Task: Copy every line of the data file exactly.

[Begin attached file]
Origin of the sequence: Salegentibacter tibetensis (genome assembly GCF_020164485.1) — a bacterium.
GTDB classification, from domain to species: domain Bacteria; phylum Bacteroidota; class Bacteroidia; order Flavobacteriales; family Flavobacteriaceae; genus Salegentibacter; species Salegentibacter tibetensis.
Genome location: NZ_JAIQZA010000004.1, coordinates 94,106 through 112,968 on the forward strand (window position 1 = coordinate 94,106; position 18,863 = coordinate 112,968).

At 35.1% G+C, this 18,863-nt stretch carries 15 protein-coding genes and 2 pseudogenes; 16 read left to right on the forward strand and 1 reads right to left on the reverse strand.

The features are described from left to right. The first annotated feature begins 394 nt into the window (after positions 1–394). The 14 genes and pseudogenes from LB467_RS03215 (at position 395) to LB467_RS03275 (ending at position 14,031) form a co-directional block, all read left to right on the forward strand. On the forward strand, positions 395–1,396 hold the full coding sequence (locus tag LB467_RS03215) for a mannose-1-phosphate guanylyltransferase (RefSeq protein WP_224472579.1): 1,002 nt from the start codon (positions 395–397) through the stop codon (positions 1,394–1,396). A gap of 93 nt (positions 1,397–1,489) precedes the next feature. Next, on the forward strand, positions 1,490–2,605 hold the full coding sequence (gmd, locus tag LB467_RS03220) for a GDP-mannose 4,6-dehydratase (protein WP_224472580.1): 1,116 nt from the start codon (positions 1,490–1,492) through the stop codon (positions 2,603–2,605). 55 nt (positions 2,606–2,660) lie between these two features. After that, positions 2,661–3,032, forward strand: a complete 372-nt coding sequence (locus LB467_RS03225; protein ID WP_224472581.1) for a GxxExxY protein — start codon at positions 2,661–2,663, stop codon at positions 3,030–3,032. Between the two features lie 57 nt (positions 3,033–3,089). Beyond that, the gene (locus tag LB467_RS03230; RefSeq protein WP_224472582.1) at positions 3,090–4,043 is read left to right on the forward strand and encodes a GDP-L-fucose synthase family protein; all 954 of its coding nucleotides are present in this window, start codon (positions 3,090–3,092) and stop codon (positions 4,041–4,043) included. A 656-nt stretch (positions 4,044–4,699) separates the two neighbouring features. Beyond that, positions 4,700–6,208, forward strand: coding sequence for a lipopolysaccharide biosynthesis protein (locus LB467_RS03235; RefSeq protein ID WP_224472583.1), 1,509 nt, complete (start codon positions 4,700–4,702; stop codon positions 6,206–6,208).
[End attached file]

Origin of the sequence: Salegentibacter tibetensis (genome assembly GCF_020164485.1) — a bacterium.
GTDB classification, from domain to species: domain Bacteria; phylum Bacteroidota; class Bacteroidia; order Flavobacteriales; family Flavobacteriaceae; genus Salegentibacter; species Salegentibacter tibetensis.
Genome location: NZ_JAIQZA010000004.1, coordinates 94,106 through 112,968 on the forward strand (window position 1 = coordinate 94,106; position 18,863 = coordinate 112,968).

At 35.1% G+C, this 18,863-nt stretch carries 15 protein-coding genes and 2 pseudogenes; 16 read left to right on the forward strand and 1 reads right to left on the reverse strand.

The features are described from left to right. The first annotated feature begins 394 nt into the window (after positions 1–394). The 14 genes and pseudogenes from LB467_RS03215 (at position 395) to LB467_RS03275 (ending at position 14,031) form a co-directional block, all read left to right on the forward strand. On the forward strand, positions 395–1,396 hold the full coding sequence (locus tag LB467_RS03215) for a mannose-1-phosphate guanylyltransferase (RefSeq protein WP_224472579.1): 1,002 nt from the start codon (positions 395–397) through the stop codon (positions 1,394–1,396). A gap of 93 nt (positions 1,397–1,489) precedes the next feature. Next, on the forward strand, positions 1,490–2,605 hold the full coding sequence (gmd, locus tag LB467_RS03220) for a GDP-mannose 4,6-dehydratase (protein WP_224472580.1): 1,116 nt from the start codon (positions 1,490–1,492) through the stop codon (positions 2,603–2,605). 55 nt (positions 2,606–2,660) lie between these two features. After that, positions 2,661–3,032, forward strand: a complete 372-nt coding sequence (locus LB467_RS03225; protein ID WP_224472581.1) for a GxxExxY protein — start codon at positions 2,661–2,663, stop codon at positions 3,030–3,032. Between the two features lie 57 nt (positions 3,033–3,089). Beyond that, the gene (locus tag LB467_RS03230; RefSeq protein WP_224472582.1) at positions 3,090–4,043 is read left to right on the forward strand and encodes a GDP-L-fucose synthase family protein; all 954 of its coding nucleotides are present in this window, start codon (positions 3,090–3,092) and stop codon (positions 4,041–4,043) included. A 656-nt stretch (positions 4,044–4,699) separates the two neighbouring features. Beyond that, positions 4,700–6,208, forward strand: coding sequence for a lipopolysaccharide biosynthesis protein (locus LB467_RS03235; RefSeq protein ID WP_224472583.1), 1,509 nt, complete (start codon positions 4,700–4,702; stop codon positions 6,206–6,208).